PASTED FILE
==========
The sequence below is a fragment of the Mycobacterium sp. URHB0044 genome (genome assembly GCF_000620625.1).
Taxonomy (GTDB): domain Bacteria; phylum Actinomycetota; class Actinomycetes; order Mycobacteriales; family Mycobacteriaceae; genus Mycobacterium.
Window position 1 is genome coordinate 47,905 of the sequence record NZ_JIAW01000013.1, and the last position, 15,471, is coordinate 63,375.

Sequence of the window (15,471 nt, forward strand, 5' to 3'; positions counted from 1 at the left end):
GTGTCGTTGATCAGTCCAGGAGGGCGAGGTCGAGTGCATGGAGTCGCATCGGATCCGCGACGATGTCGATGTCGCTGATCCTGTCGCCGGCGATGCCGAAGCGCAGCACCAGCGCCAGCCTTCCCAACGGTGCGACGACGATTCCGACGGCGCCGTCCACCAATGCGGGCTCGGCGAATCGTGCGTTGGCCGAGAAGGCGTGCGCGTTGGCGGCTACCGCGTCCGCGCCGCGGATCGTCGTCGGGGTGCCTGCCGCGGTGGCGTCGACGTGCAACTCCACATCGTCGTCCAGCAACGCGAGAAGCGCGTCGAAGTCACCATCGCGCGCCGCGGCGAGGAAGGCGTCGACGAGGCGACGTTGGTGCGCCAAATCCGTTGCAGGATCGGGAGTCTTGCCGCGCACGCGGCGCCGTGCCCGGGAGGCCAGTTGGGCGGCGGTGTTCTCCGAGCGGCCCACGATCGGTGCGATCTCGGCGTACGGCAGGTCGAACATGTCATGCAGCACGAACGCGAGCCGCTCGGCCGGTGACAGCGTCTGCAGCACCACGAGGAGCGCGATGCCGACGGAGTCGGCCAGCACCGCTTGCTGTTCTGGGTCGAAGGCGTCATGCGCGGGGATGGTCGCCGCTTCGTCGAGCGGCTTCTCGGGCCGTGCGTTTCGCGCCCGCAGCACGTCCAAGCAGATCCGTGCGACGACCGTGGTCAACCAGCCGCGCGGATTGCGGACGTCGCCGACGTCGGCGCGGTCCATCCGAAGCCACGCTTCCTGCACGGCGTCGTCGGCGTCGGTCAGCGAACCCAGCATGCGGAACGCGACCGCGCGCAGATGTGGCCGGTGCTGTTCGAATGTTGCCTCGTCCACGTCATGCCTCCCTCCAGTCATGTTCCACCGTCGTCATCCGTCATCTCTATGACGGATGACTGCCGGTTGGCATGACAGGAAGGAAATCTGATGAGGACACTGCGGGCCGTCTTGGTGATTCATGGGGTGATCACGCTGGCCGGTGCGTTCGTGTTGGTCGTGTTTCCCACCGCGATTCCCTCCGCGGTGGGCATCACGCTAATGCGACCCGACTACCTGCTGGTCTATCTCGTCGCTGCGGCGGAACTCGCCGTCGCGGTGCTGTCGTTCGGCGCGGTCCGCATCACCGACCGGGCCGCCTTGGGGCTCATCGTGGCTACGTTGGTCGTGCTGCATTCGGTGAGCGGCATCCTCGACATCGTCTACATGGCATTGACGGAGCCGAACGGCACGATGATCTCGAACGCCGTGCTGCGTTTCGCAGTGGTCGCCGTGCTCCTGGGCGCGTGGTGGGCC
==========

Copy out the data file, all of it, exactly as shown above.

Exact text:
The sequence below is a fragment of the Mycobacterium sp. URHB0044 genome (genome assembly GCF_000620625.1).
Taxonomy (GTDB): domain Bacteria; phylum Actinomycetota; class Actinomycetes; order Mycobacteriales; family Mycobacteriaceae; genus Mycobacterium.
Window position 1 is genome coordinate 47,905 of the sequence record NZ_JIAW01000013.1, and the last position, 15,471, is coordinate 63,375.

Sequence of the window (15,471 nt, forward strand, 5' to 3'; positions counted from 1 at the left end):
GTGTCGTTGATCAGTCCAGGAGGGCGAGGTCGAGTGCATGGAGTCGCATCGGATCCGCGACGATGTCGATGTCGCTGATCCTGTCGCCGGCGATGCCGAAGCGCAGCACCAGCGCCAGCCTTCCCAACGGTGCGACGACGATTCCGACGGCGCCGTCCACCAATGCGGGCTCGGCGAATCGTGCGTTGGCCGAGAAGGCGTGCGCGTTGGCGGCTACCGCGTCCGCGCCGCGGATCGTCGTCGGGGTGCCTGCCGCGGTGGCGTCGACGTGCAACTCCACATCGTCGTCCAGCAACGCGAGAAGCGCGTCGAAGTCACCATCGCGCGCCGCGGCGAGGAAGGCGTCGACGAGGCGACGTTGGTGCGCCAAATCCGTTGCAGGATCGGGAGTCTTGCCGCGCACGCGGCGCCGTGCCCGGGAGGCCAGTTGGGCGGCGGTGTTCTCCGAGCGGCCCACGATCGGTGCGATCTCGGCGTACGGCAGGTCGAACATGTCATGCAGCACGAACGCGAGCCGCTCGGCCGGTGACAGCGTCTGCAGCACCACGAGGAGCGCGATGCCGACGGAGTCGGCCAGCACCGCTTGCTGTTCTGGGTCGAAGGCGTCATGCGCGGGGATGGTCGCCGCTTCGTCGAGCGGCTTCTCGGGCCGTGCGTTTCGCGCCCGCAGCACGTCCAAGCAGATCCGTGCGACGACCGTGGTCAACCAGCCGCGCGGATTGCGGACGTCGCCGACGTCGGCGCGGTCCATCCGAAGCCACGCTTCCTGCACGGCGTCGTCGGCGTCGGTCAGCGAACCCAGCATGCGGAACGCGACCGCGCGCAGATGTGGCCGGTGCTGTTCGAATGTTGCCTCGTCCACGTCATGCCTCCCTCCAGTCATGTTCCACCGTCGTCATCCGTCATCTCTATGACGGATGACTGCCGGTTGGCATGACAGGAAGGAAATCTGATGAGGACACTGCGGGCCGTCTTGGTGATTCATGGGGTGATCACGCTGGCCGGTGCGTTCGTGTTGGTCGTGTTTCCCACCGCGATTCCCTCCGCGGTGGGCATCACGCTAATGCGACCCGACTACCTGCTGGTCTATCTCGTCGCTGCGGCGGAACTCGCCGTCGCGGTGCTGTCGTTCGGCGCGGTCCGCATCACCGACCGGGCCGCCTTGGGGCTCATCGTGGCTACGTTGGTCGTGCTGCATTCGGTGAGCGGCATCCTCGACATCGTCTACATGGCATTGACGGAGCCGAACGGCACGATGATCTCGAACGCCGTGCTGCGTTTCGCAGTGGTCGCCGTGCTCCTGGGCGCGTGGTGGGCC